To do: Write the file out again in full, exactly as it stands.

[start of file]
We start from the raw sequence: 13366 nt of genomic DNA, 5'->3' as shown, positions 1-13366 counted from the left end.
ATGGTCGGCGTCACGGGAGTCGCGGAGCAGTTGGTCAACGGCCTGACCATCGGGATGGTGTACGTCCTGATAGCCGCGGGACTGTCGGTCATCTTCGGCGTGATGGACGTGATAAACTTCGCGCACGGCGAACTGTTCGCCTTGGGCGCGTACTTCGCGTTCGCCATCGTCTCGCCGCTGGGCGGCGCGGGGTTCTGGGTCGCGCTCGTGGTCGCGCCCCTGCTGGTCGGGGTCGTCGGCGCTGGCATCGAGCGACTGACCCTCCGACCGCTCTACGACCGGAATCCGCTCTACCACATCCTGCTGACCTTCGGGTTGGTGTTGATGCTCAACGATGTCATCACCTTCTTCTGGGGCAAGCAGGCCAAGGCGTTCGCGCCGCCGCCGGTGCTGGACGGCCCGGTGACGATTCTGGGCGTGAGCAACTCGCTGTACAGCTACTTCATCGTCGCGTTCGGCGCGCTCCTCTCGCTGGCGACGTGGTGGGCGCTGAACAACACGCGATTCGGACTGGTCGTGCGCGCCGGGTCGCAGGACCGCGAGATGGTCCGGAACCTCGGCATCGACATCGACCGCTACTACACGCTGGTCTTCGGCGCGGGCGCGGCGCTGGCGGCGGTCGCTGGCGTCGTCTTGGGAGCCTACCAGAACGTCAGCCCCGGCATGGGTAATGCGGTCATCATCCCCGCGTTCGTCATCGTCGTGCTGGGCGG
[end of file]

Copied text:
We start from the raw sequence: 13366 nt of genomic DNA, 5'->3' as shown, positions 1-13366 counted from the left end.
ATGGTCGGCGTCACGGGAGTCGCGGAGCAGTTGGTCAACGGCCTGACCATCGGGATGGTGTACGTCCTGATAGCCGCGGGACTGTCGGTCATCTTCGGCGTGATGGACGTGATAAACTTCGCGCACGGCGAACTGTTCGCCTTGGGCGCGTACTTCGCGTTCGCCATCGTCTCGCCGCTGGGCGGCGCGGGGTTCTGGGTCGCGCTCGTGGTCGCGCCCCTGCTGGTCGGGGTCGTCGGCGCTGGCATCGAGCGACTGACCCTCCGACCGCTCTACGACCGGAATCCGCTCTACCACATCCTGCTGACCTTCGGGTTGGTGTTGATGCTCAACGATGTCATCACCTTCTTCTGGGGCAAGCAGGCCAAGGCGTTCGCGCCGCCGCCGGTGCTGGACGGCCCGGTGACGATTCTGGGCGTGAGCAACTCGCTGTACAGCTACTTCATCGTCGCGTTCGGCGCGCTCCTCTCGCTGGCGACGTGGTGGGCGCTGAACAACACGCGATTCGGACTGGTCGTGCGCGCCGGGTCGCAGGACCGCGAGATGGTCCGGAACCTCGGCATCGACATCGACCGCTACTACACGCTGGTCTTCGGCGCGGGCGCGGCGCTGGCGGCGGTCGCTGGCGTCGTCTTGGGAGCCTACCAGAACGTCAGCCCCGGCATGGGTAATGCGGTCATCATCCCCGCGTTCGTCATCGTCGTGCTGGGCGG